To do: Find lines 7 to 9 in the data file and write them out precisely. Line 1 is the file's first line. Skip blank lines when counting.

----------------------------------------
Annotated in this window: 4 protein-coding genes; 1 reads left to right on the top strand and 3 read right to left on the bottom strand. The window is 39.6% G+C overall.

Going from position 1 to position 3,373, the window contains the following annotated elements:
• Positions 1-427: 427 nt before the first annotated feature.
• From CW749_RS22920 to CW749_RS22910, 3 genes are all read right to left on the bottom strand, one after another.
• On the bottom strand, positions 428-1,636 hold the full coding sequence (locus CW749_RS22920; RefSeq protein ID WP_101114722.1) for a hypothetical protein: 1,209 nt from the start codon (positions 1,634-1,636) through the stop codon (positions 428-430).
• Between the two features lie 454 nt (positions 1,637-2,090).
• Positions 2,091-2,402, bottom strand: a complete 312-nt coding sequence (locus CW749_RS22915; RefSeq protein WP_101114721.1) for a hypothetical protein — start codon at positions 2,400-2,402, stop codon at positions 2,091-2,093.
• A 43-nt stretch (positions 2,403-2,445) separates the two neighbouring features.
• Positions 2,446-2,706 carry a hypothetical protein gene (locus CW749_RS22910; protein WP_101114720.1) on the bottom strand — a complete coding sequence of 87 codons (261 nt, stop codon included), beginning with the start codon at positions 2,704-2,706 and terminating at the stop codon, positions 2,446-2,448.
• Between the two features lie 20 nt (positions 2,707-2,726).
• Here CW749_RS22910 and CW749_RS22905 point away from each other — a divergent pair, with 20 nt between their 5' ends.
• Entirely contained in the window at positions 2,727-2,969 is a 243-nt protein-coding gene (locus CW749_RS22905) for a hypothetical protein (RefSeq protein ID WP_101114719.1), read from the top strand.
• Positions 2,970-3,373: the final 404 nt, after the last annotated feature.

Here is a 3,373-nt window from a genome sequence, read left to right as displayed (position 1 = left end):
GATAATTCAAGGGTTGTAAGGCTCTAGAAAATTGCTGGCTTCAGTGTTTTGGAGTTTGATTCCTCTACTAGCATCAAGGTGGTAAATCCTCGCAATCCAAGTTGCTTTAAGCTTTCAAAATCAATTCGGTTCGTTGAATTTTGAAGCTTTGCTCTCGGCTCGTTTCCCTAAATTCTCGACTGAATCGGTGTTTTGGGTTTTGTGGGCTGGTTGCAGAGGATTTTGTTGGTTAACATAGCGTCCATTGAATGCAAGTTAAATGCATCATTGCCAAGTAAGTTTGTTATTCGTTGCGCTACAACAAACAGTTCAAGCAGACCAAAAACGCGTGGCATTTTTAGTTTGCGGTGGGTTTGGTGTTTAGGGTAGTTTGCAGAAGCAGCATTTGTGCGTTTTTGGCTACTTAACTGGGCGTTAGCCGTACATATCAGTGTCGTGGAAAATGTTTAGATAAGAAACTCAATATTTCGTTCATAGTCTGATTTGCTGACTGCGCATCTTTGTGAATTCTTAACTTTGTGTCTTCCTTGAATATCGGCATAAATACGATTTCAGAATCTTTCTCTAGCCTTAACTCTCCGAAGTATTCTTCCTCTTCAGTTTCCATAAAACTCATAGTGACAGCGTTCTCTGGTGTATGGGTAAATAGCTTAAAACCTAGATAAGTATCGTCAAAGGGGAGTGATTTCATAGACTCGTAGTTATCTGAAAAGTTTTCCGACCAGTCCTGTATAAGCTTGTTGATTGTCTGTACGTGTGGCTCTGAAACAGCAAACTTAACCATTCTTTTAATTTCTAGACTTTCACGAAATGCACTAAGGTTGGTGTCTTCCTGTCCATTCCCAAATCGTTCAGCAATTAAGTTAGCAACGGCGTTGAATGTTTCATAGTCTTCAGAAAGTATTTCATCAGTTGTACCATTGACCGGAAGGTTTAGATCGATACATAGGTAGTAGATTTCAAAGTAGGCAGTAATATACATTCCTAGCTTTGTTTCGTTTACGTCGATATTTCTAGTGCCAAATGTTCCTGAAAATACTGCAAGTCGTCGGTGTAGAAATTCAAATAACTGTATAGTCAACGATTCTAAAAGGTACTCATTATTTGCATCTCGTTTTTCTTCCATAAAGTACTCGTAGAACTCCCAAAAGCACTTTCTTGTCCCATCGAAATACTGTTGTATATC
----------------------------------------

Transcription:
• Positions 2,091-2,402, bottom strand: a complete 312-nt coding sequence (locus CW749_RS22915; RefSeq protein WP_101114721.1) for a hypothetical protein — start codon at positions 2,400-2,402, stop codon at positions 2,091-2,093.
• A 43-nt stretch (positions 2,403-2,445) separates the two neighbouring features.
• Positions 2,446-2,706 carry a hypothetical protein gene (locus CW749_RS22910; protein WP_101114720.1) on the bottom strand — a complete coding sequence of 87 codons (261 nt, stop codon included), beginning with the start codon at positions 2,704-2,706 and terminating at the stop codon, positions 2,446-2,448.